Even though I saw this design store window while on vacation, complete with pillows in the same fabric – different colorway.
Apparently I’m not done with upholstering myself.
A friend gave me this faux shearling jacket. It’s really warm but the cut was not flattering on me at all.
I took the sleeves off and then got stuck for several months, completely uncertain of how to shape the shoulder. When I came back to the coat the solution seemed obvious, which is often my experience with getting stuck on projects.
I measured where I thought the shoulder seam should be and cut to that shape.
I also unstitched the seams between waist and underarm and took them in for a better shape. I then reattached the sleeves. I shortened the coat by about 8 inches, and replicated the turn-up from the original. Finally I added a snap at the neck for a better neckline. It was easy once I trusted myself with it, especially since the fabric doesn’t fray.
I’ve been wearing it non-stop so it’s kind of grubby in the pictures, but it’s keeping me nice and warm.
We spent last Christmas at my place so M didn’t decorate much. I thought it was sad that he didn’t have a tree, and I kept seeing these ones on flickr, and then the moths snacked on my green sweater and next thing you know I was making this guy.
I sewed the rick rack on before giving it to M and he got to “decorate” the tree, pinning on the buttons and pom-poms which I then glued in place.
For the base I used a scrap from an old screen-print mandala. I inserted cardboard to make the base flatter and used a wooden knob that was kicking around the studio for the tree trunk.
This year the crazy holiday crafter struck again when I decided to make an advent calendar on November 30th. Pictures soon.
Thanks to M for these photos.
I walked by this building a lot before noticing the intricate tiles above the main windows.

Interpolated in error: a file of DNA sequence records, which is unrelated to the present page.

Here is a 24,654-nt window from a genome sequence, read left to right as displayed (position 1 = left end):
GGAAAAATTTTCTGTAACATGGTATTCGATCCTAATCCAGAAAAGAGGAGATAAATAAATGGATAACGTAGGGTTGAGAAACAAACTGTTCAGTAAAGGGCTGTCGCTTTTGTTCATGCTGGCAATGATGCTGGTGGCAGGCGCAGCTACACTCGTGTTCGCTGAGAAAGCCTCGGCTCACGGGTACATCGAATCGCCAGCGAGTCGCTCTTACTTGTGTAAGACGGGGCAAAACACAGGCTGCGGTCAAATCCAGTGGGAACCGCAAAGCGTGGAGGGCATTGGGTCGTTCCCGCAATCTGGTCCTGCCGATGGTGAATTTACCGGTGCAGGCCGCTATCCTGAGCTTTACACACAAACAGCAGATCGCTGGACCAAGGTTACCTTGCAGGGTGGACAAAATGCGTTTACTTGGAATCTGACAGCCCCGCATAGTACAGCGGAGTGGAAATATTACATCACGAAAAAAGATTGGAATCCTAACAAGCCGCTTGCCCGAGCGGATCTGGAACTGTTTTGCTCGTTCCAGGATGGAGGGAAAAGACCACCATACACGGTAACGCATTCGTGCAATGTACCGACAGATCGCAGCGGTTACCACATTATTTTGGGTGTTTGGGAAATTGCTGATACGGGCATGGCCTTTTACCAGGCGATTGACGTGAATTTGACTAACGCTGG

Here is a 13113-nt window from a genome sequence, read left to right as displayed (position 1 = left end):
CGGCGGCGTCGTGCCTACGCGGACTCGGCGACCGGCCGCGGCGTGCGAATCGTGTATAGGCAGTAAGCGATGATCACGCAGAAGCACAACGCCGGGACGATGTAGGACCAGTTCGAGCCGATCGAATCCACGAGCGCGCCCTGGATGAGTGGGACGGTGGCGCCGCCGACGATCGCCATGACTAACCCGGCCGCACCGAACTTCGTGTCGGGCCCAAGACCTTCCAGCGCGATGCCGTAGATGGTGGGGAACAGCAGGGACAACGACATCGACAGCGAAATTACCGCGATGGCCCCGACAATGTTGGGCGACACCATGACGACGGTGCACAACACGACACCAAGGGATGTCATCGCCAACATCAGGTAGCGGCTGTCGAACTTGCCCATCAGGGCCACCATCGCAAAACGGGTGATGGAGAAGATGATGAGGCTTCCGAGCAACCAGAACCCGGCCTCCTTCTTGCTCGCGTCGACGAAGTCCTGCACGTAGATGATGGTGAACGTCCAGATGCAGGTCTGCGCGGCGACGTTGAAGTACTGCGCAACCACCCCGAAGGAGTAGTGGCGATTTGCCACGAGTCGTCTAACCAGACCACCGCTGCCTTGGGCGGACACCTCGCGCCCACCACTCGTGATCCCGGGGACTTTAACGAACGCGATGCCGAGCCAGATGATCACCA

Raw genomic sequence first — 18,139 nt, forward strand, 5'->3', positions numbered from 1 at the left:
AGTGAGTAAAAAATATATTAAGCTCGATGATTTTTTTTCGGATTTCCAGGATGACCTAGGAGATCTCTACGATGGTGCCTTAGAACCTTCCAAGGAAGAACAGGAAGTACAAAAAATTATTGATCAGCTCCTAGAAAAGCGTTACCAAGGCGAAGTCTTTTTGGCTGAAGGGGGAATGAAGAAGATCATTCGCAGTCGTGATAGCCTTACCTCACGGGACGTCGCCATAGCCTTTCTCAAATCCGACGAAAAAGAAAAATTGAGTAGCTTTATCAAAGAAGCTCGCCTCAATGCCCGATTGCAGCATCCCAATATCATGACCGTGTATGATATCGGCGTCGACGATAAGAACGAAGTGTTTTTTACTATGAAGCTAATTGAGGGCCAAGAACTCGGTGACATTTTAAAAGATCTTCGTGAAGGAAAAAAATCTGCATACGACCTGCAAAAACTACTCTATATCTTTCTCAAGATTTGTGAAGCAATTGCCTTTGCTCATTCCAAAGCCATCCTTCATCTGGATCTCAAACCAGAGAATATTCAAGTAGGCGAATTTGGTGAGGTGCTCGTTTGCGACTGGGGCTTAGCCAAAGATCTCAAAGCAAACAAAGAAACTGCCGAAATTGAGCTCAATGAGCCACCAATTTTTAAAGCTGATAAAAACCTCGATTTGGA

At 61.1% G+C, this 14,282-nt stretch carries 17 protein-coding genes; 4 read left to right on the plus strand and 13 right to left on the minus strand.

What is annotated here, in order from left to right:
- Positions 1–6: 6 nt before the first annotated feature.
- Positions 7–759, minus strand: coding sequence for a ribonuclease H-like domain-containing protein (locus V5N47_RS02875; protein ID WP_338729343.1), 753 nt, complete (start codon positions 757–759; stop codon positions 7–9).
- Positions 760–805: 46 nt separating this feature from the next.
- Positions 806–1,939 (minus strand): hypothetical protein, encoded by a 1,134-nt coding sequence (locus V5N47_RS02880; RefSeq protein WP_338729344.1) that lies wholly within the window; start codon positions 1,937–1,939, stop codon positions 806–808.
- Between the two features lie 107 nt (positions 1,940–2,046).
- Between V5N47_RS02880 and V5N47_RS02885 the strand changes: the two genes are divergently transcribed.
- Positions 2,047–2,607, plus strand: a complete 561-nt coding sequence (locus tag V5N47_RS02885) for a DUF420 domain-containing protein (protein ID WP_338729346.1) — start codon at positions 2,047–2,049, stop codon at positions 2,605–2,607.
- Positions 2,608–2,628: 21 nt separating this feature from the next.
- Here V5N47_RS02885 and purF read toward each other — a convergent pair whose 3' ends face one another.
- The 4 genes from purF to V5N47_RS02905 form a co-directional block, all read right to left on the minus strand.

Somehow they manage to be bold and subtle at the same time, and remind me of this page from the 1989 Quilt Engagement Calendar, which I kept.
The quilt is called Late Fall, by Junko Okuyama based on the Broken Dishes pattern. I just googled the artist and found that Wee Wonderfuls blogged this same quilt 3 years ago. We should start a fan club.
I made this skirt from some yardage I had in my stash, bought years ago in a thrift store. The lining fabric was also from my hoard, as was the interfacing and thread. I did have to buy the zipper – for 75 cents.
I used a Burda magazine pattern but because the panels were too large for my fabric I drafted a version with 6 smaller panels instead of 2 large. That worked out really well. I alternated the grain direction and the fabric hangs beautifully.
I can’t decide whether the skirt looks cute or like drapery. M likes it; my jury’s still out.
I made a second pair of pants with the pattern in Sew U. Green again; the softest corduroy this time.
Please forgive the prominence of my behind in this picture; I’m exceptionally proud of the buttonholes on the faux pocket flaps. And the poor lighting is due to my demanding to have a picture taken right now. (You were right, dear, there was too much glare.)
My sewing machine is a vintage Singer cabinet model from the ’40s. It’s a workhorse, and a gorgeous thing, but it only sews straight: forward and back. When I bought it (for $25) the drawers were full of extra parts, including a monstrous-looking buttonhole attachment in its box with its original manual, copyright 1946.
The thing works! It shoves the fabric side-to-side and then reverses back on itself to make the buttonhole.
It’s insane. And glorious.
This is it. This is the week when the horrible reality of moving hits home. All I want to do is write show ‘n tell posts about stuff I’m unearthing as I pack, or maybe make a little You Tube movie about how the cats are coping with the stress. Anything really. Anything to avoid packing, and packing, and packing…
But I’m a big girl and when push comes to shove I can set myself a boundary. No more blog reading. No posting this week. Got to get me to the new place and then we can have fun with the stuff when it comes OUT of the boxes.
See you on the other side!